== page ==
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Are Ducks the real deal?

Byline: Ron Bellamy / The Register-Guard

YOU ARE AN Oregon men's basketball fan, and you don't quite know what to make of this team that is blossoming in front of you, climbing in the rankings and the Pac-10 Conference standings.

You wonder if you can believe your eyes yet.

You wonder if you can invest your heart.

The Ducks blow out Louisville, and your spirits soar. Then they lose three straight road games, including at Portland. Spirits plummet. Then they defeat Arizona, not just at McArthur Court but in Tucson, where they hadn't won since the Blair Rasmussen days. Spirits soar. Then they lose at Arizona State, where other contenders won't.

And then they win a couple of close ones, rallying from behind to defeat California and then winning a wonderful game against Stanford last Saturday, the first win for coach Ernie Kent over the program for which he worked as an assistant coach. They are now ranked No. 23.

Ah, but you think, those were home games, and Stanford's slipped some, and ...

And so you wonder still. There's so much season left, the toughest part of the schedule is yet to come, and it could indeed prove that the Ducks were good, just not good enough.

But it could also wind up with this team being regarded in the same light as another Oregon team that was initially undervalued. That did much when only modest things were anticipated. That erased struggling performances early with tremendous wins down the stretch. That turned grumbles about the coach into accolades and an uncertain season into something special.

That was the 1994 Oregon football team that won the Pac-10 and went to the Rose Bowl (and was a Cotton Bowl team a season later).

We'll see. But what seems more than possible is that this is the best Oregon men's basketball team since the days of Ronnie Lee and Greg Ballard and the Kamikaze Kids.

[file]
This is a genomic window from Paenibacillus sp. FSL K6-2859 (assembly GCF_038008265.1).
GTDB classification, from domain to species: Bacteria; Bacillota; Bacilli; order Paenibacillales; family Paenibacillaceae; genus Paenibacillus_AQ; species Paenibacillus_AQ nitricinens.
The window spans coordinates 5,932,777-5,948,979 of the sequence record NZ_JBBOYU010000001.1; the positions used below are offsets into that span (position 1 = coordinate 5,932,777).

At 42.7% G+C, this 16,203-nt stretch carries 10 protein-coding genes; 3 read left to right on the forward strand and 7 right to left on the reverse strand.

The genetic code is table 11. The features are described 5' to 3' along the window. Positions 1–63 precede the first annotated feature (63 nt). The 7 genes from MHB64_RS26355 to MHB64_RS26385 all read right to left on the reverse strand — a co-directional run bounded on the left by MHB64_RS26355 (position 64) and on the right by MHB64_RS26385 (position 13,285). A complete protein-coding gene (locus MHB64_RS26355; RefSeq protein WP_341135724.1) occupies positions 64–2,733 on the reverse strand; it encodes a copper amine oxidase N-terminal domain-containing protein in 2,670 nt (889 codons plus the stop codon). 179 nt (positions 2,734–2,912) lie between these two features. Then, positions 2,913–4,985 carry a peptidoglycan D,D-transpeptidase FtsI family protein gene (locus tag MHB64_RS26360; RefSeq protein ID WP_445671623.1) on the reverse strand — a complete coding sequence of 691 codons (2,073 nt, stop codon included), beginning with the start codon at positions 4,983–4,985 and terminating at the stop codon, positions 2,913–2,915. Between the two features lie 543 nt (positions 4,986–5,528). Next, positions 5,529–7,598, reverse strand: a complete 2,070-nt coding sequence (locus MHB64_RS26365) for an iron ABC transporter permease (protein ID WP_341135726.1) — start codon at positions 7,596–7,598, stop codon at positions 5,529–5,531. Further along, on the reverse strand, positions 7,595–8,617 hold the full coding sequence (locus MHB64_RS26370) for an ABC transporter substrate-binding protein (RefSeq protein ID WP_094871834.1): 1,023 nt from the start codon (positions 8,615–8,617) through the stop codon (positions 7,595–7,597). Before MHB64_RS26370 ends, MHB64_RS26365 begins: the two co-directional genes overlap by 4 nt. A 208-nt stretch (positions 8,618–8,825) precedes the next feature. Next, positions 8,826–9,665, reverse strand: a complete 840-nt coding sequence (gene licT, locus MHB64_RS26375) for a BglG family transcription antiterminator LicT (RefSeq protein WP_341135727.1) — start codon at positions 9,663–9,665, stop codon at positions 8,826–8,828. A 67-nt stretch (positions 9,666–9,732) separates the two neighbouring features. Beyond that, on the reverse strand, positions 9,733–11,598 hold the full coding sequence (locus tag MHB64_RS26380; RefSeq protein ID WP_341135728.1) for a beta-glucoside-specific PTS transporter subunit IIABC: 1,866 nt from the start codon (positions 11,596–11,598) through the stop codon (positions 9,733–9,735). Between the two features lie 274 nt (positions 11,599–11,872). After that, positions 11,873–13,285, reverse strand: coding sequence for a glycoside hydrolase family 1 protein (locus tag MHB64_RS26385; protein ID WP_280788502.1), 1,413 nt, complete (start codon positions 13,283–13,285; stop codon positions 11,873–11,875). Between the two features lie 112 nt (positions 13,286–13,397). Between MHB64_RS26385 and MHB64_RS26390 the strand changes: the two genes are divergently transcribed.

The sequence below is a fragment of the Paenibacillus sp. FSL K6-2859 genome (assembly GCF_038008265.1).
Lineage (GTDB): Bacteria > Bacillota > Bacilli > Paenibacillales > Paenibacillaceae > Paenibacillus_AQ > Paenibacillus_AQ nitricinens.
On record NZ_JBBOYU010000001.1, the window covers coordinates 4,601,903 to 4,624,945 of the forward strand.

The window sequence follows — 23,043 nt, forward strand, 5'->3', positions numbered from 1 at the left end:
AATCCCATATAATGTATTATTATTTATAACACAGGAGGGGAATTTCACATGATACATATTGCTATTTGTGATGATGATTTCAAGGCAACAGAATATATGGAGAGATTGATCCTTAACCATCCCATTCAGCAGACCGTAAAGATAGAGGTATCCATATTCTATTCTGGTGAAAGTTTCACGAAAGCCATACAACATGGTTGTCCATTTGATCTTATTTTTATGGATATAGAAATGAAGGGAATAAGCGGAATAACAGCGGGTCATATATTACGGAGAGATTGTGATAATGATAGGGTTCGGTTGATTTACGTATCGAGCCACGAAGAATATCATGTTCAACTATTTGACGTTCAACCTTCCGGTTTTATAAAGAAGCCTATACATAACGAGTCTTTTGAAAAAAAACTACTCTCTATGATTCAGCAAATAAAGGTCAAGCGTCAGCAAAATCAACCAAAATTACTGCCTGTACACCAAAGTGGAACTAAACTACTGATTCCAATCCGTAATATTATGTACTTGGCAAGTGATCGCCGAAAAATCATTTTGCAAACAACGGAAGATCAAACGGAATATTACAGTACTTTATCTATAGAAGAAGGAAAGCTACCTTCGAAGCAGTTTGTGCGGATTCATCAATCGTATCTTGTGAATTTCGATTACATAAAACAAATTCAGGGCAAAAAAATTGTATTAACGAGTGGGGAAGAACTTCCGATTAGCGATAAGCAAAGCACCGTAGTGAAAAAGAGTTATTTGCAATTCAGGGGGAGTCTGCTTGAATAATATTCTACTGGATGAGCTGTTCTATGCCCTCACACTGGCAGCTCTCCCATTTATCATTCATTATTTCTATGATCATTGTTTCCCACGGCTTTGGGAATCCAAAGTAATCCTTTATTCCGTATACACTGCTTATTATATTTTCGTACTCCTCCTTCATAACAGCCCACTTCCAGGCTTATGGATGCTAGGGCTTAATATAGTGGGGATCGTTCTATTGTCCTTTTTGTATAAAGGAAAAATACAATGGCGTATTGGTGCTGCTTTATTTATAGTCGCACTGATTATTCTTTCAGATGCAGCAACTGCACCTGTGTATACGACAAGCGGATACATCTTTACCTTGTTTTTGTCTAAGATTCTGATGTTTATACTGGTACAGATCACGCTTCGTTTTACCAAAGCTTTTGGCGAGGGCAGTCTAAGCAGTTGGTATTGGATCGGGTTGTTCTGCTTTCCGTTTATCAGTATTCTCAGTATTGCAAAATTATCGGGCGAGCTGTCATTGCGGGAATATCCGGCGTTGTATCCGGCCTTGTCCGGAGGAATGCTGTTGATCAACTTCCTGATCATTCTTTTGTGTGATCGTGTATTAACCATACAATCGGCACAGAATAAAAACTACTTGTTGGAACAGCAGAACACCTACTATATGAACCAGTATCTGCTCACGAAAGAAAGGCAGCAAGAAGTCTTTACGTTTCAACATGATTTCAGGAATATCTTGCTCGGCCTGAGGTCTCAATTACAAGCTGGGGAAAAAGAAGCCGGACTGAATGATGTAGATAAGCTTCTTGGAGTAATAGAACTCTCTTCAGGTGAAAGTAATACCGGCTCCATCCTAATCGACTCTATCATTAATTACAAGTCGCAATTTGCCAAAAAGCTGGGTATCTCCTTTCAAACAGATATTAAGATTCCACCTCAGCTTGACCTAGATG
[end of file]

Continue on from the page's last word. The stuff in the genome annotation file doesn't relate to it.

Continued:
These Ducks simply have more weapons than the (relatively) few Oregon bright spots since the mid-1970s. They have more depth, both on the floor and off the bench.

In some ways, the Ducks are reminiscent of some of the strong Arizona teams under Lute Olson, in the way they play unselfishly, in the way they shoot so well - from the field and from the free-throw line - and play an entertaining style and also play defense.

At their best, they're the kind of team that you'd order up for Oregon, if you were realistic enough to understand that NBA lottery picks, especially at center and power forward, aren't going to fall into Oregon's lap; that the Ducks will always have to develop players at those positions, and recruit wisely (and do well regionally) at others.

There are a couple of starters from the state of Oregon, Frederick Jones and Luke Jackson. There's another starter from the state of Washington, point guard Luke Ridnour, as well as a vital reserve, James Davis, from Vancouver, Wash. There are key JC transfers.

THE COMPONENTS of this team fit together so well. It looks indeed like a team put together with some planning, rather than haphazardly, and there have been a lot of Oregon teams since the Kamikaze Kids that haven't been able to say that.

With the improvement of center Chris Christoffersen, with the addition of Brian Helquist and Robert Johnson, and with the rise of Luke Jackson from role player to impact player, the Ducks don't give away any position on the floor, and they can bring players off the bench - Davis, Anthony Lever, Helquist - who can do more than simply hold the fort.

On talent, you'd take this team over Oregon's 1995 NCAA Tournament team, which started Jeff Potter and Darryl Parker at forwards, Zach Sellers at center, Kenya Wilkins and Orlando Williams at guard, and off the bench brought a group that included Jordy Lyden, Jamal Lawrence and Henry Madden.

And on talent, you'd take this team over the 2000 NCAA team, which started seniors A.D. Smith, Alex Scales and Darius Wright, with Jones as a sophomore, Flo Hartenstein or Julius Hicks at center, and Bryan Bracey and Lever (as first-year transfers) as reserves.

But those two teams got there. Got to the NCAA Tournament by winning road games and close games. Got there when Sellers tipped in a late shot at Arizona State in '95, and when Wright threw in a bomb at the buzzer to defeat ASU in Mac Court in '00, a season that featured overtime road wins in Washington and a nailbiter of a win at USC.

The '95 team was 19-9 overall and 11-7 in the Pac-10 (including 5-4 on the road in league play). The 2000 team was 22-8 overall and 13-5 in the Pac-10 (including 6-3 on the road in league).

Beginning with Saturday night's Civil War against Oregon State, these Ducks play five of seven on the road, the Corvallis trip followed by the Washington schools up there, then by UCLA and Southern California at Mac Court, then by the Bay Area swing.

After that stretch, one way or another, you won't be wondering anymore.
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Title Annotation:Columns
Publication:The Register-Guard (Eugene, OR)
Article Type:Column
Date:Jan 18, 2002
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